Protecting permanently installed water hoses is a must in freezing temperatures. Applying just insulation alone over the exposed hose may not be enough protection to keep the water inside from freezing. Once the hose is frozen, more damage can occur from the rubber splitting and creating permanent breaks. Measure the overall length of the hose to ensure the correct heat tape is being used. Employ only those heat tapes with a built in thermostat to control the operation of the electrical heating device.
Things You'll Need
- Heat tape with thermostat of the proper length
- Black electrical tape
- Insulation covering (optional)
- Extension cord (optional)
Disconnect the hose from the water spigot temporarily to perform the installation. Lay the hose out in as straight a line as possible. Uncoil the heat tape and lay the tape next to the hose.
Begin at the end of the hose where it connects into the outdoor water spigot. Attach the heat tape to this end, with the black electrical tape, leaving approximately 8 inches of the heat tape element itself past the end of the hose bib connector. This will entail not attaching the thermostat to the hose. The thermostat can be left "dangling" in the air after installation to measure the air temperature.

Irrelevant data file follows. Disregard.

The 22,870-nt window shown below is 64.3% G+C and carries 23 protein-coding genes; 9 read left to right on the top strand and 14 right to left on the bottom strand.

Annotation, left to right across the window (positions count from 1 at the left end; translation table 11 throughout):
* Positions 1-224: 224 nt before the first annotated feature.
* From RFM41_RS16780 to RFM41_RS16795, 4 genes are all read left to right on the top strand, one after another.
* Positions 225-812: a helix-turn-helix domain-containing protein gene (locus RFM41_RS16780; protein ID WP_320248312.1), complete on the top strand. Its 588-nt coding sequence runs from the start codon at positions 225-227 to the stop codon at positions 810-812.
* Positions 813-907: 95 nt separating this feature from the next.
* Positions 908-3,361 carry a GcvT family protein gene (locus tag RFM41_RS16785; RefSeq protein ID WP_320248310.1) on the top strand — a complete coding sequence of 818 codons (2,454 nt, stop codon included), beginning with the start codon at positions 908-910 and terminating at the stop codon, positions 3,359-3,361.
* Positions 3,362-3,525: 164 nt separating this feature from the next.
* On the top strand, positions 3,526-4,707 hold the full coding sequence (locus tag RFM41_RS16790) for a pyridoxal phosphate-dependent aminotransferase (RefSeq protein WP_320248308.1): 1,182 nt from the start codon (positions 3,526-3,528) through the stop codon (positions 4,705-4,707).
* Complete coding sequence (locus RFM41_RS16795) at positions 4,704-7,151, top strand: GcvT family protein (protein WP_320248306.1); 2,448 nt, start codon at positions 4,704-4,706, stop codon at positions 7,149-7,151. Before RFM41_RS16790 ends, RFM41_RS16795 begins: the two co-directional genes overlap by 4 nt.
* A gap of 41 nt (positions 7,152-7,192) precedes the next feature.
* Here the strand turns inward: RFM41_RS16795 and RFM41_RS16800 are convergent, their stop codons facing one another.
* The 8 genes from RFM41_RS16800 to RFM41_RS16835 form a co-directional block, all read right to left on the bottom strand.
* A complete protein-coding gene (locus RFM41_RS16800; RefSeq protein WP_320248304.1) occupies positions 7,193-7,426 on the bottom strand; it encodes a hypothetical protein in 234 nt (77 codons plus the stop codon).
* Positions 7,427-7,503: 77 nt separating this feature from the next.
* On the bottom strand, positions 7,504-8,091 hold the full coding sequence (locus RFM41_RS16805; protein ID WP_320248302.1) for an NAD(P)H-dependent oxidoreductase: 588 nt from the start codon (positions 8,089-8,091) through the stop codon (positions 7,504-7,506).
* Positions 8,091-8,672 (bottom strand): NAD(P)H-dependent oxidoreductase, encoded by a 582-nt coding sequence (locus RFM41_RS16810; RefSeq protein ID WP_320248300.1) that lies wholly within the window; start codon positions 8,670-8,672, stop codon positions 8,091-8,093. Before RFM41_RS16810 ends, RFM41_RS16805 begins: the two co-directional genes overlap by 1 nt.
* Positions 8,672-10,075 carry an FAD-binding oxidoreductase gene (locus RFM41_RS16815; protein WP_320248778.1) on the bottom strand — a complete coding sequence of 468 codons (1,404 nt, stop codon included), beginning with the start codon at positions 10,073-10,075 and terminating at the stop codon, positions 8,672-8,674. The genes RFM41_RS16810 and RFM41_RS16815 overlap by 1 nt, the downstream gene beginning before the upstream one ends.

Work your way down the length of the hose. Wind the heat tape around the hose approximately one full round per foot of length to the hose. Secure the heat tape to the hose with a piece of electrical tape every 24 inches. Continue attaching the heat tape to the hose until you reach the other end.
Connect the hose to the outdoor spigot. Wrap the last 8 inches, which was left dangling off the end of the hose, once around the water spigot. This will keep the spigot from freezing as well. Place a couple of rounds of the electrical tape around the heat tape and water spigot to hold the heat tape in place. Attach the other end of the hose into the connection.
Cover the hose and heat tape in the outer insulation, if desired. Follow the heat tape's directions or specifications. Not all heat tape manufacturers recommend this outer insulation.
Plug the heat tape into the nearest electrical outlet. You may have to use an extension cord.
Tips & Warnings
- Use only outdoor-rated extension cords that can carry the correct amperage or power for your installation.
- Do not install heat tapes that have cuts or breaks in the insulation. The exposed wire can create a hazardous situation.
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